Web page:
Directed by: Jay Duplass & Mark Duplass.
Written by: Jay Duplass & Mark Duplass.
Starring: Jason Segel (Jeff), Ed Helms (Pat), Susan Sarandon (Sharon), Judy Greer (Linda), Rae Dawn Chong (Carol), Steve Zissis (Steve), Evan Ross (Kevin).
Jeff, Who Lives at Home is such a pleasant experience that you don’t really mind that the film meanders aimlessly for most of its running time before coming up with an ending from left field that really shouldn’t work, but somehow does. The performances by everyone in the cast are excellent so even when you realize the movie isn’t going anywhere, you just sit back, relax and enjoy the ride.
Jeff (Jason Segel) is 30, and still lives in his mother’s basement – getting high, and watching M. Night Shyamalan`s Signs over and over, seeing beauty in the seemingly random events that happen throughout the movie that all lead to a perfect moment when everything comes together. Jeff spends his life looking for such signs – in his world, there are no such things as coincidence – not even a wrong number where someone asks for Kevin, although no Kevin lives there.
Jeff`s brother is Pat (Ed Helms), who is married, has a job and does not live at home. But he isn’t in much better shape than Jeff is. His wife Linda (Judy Greer) is sick and tired of him – and even though they live in a rundown apartment, and are saving for a house, he thinks the way to fix their relationship is to go out and buy a Porsche. He runs into Jeff one day, seemingly at random, and then the two of them see Linda out with another man. Is she cheating on him? The brothers, who don’t much like each other, decide to follow her and find out.
Then there is their mother Sharon (Susan Sarandon), single since her husband died almost 20 years ago, who is tired of Jeff living at home, and doesn’t much like Pat either. It’s her birthday, and all she wants is Jeff to fix a shutter. But then a paper airplane lands on her desk at work – with a drawing of a flower on it – and she starts receiving IMs from a so called secret admirer in the office. Her best friend Carol (Rae Dawn Chong) thinks she should embrace this new opportunity – it’s time to move on with her life.
Written and directed by the Duplass brothers, who have moved from mumblecore to more mainstream in their last two films (their previous film was their comedic, awkward gem Cyrus). In this film, like Cyrus, they seem to specialize in painting themselves into a corner, and then trying to find their way out of it. In Cyrus, you have a situation where it seems like neither John C. Reilly or Marisa Tomei are want to give up on their new found relationship, and Tomeis son, Jonah Hill, isn’t going to give up on trying to break them up. In that film though, they got themselves out of it logically. In Jeff, Who Lives at Home, they need to pull an ending out of left field – and unlike in the better films of Jeff`s hero M. Night Shyamalan (like Signs) when it comes out, it doesn’t make everything snap into place. Although it does allow the brothers to give these characters the happy ending that the audience wants them to have.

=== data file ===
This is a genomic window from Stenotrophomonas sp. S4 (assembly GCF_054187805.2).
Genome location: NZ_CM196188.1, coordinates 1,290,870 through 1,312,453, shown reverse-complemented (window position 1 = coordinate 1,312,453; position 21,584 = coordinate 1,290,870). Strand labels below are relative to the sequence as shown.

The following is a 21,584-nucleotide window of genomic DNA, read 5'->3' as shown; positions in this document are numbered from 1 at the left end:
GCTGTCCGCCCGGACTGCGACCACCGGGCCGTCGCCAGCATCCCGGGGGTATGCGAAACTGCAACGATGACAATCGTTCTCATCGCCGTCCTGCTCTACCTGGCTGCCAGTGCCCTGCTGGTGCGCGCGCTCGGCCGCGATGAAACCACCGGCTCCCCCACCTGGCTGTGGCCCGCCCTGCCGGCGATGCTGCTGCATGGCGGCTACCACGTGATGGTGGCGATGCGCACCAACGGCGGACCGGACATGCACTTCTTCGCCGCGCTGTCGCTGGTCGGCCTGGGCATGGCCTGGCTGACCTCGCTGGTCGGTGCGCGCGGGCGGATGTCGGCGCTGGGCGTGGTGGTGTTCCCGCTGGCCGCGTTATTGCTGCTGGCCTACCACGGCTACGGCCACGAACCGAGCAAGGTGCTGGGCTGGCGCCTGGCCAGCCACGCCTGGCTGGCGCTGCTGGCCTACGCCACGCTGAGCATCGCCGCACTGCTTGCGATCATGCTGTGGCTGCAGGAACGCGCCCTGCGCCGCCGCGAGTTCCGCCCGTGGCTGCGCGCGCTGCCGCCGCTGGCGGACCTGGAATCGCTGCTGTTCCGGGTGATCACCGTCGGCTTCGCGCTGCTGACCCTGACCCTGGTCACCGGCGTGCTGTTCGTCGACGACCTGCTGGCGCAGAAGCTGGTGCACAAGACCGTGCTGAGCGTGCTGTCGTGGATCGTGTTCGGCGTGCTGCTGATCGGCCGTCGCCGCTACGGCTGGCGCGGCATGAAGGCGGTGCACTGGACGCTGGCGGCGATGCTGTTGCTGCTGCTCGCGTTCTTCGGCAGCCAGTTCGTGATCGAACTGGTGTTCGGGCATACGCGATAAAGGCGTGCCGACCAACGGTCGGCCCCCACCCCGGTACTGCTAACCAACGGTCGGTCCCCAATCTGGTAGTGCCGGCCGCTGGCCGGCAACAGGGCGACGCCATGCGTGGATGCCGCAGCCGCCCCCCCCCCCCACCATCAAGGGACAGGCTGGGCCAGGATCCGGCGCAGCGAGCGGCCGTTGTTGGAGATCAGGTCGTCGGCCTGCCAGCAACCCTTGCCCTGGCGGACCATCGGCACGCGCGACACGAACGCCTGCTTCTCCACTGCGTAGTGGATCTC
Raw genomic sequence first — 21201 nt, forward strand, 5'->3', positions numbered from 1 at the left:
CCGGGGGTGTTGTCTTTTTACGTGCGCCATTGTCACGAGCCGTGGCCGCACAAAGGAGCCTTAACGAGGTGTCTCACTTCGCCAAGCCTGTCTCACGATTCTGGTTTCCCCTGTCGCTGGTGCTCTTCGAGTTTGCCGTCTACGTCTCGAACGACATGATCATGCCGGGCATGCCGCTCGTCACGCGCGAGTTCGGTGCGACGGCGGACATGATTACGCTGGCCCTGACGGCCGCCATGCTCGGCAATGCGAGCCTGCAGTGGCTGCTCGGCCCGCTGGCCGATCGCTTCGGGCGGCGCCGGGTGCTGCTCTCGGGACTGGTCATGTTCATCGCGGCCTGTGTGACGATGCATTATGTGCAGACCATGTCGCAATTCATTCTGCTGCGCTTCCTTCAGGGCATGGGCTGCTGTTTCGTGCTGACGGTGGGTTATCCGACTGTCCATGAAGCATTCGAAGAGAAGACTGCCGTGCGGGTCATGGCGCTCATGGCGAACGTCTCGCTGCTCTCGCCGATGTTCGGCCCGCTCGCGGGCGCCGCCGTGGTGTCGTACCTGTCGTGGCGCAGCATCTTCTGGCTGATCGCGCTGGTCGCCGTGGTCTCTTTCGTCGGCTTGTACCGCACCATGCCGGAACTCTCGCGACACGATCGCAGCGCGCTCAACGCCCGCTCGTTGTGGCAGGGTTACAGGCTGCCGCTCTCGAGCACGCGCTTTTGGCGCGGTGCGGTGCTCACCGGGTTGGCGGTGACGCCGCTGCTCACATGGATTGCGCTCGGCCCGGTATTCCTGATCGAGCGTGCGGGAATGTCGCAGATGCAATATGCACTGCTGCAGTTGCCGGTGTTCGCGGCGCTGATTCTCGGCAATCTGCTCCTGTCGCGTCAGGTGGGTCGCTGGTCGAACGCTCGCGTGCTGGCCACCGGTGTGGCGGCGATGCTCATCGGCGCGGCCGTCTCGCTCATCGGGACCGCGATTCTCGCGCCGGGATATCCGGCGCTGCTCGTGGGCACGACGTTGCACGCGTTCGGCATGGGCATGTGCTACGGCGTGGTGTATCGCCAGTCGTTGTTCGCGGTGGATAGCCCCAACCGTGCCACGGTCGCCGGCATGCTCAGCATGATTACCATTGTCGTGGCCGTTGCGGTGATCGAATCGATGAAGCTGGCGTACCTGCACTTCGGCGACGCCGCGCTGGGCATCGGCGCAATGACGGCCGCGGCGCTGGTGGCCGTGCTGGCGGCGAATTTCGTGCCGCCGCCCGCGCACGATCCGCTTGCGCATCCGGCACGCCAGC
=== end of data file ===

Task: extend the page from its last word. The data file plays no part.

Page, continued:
No, I didn’t buy the ending, but it doesn’t really matter – I liked it anyway. The key to it working is that we want these characters to have a happy ending. As damaged as they are, we cannot help but like them. Jeff may be aimless, more than a little kooky and still not over his father’s death way back in 1995, but he’s also a likable, sweet, trusting guy. You understand why Sharon has never kicked him out – you can imagine numerous conversations that they have had in the past, where Jeff would just have to give her one of Jason Segel`s patented hangdog expression, and all is forgiven. Ed Helms Pat is at first less likable – more vain and egocentric. He seems to believe he deserves the good things in life – like his new Porsche – and even if he cannot afford them, damn it, he’s going to have them. You understand why Judy Greer’s Linda is fed up with him, even though she still does love him for some reason. But as his world comes crashing down around him, you start to see the realization of his mistakes dawn on him and he tries to correct them. And then there is Susan Sarandon’s Sharon, who for most of the movie has her own plot going on in her own office. Like her sons, she has been lost since her husband died, and now because of the secret admirer, she is slowly coming out of herself exposed exile. Its yet another reminder of how good Sarandon can be.
Jeff, Who Lives at Home is not quite as satisfying as Cyrus was – even if it undeniably the work of the same filmmakers. The Duplass brothers have a gift for the awkwardly funny, and while Jeff, Who Lives at Home doesn’t quite walk the high wire that Cyrus did as brilliantly, it has its moments. I do think they need to settle down a little behind the camera – the film contains numerous awkward zooms – and double zooms for that matter – that call too much attention to themselves. With this cast, playing these likable characters, you don’t really need anything else.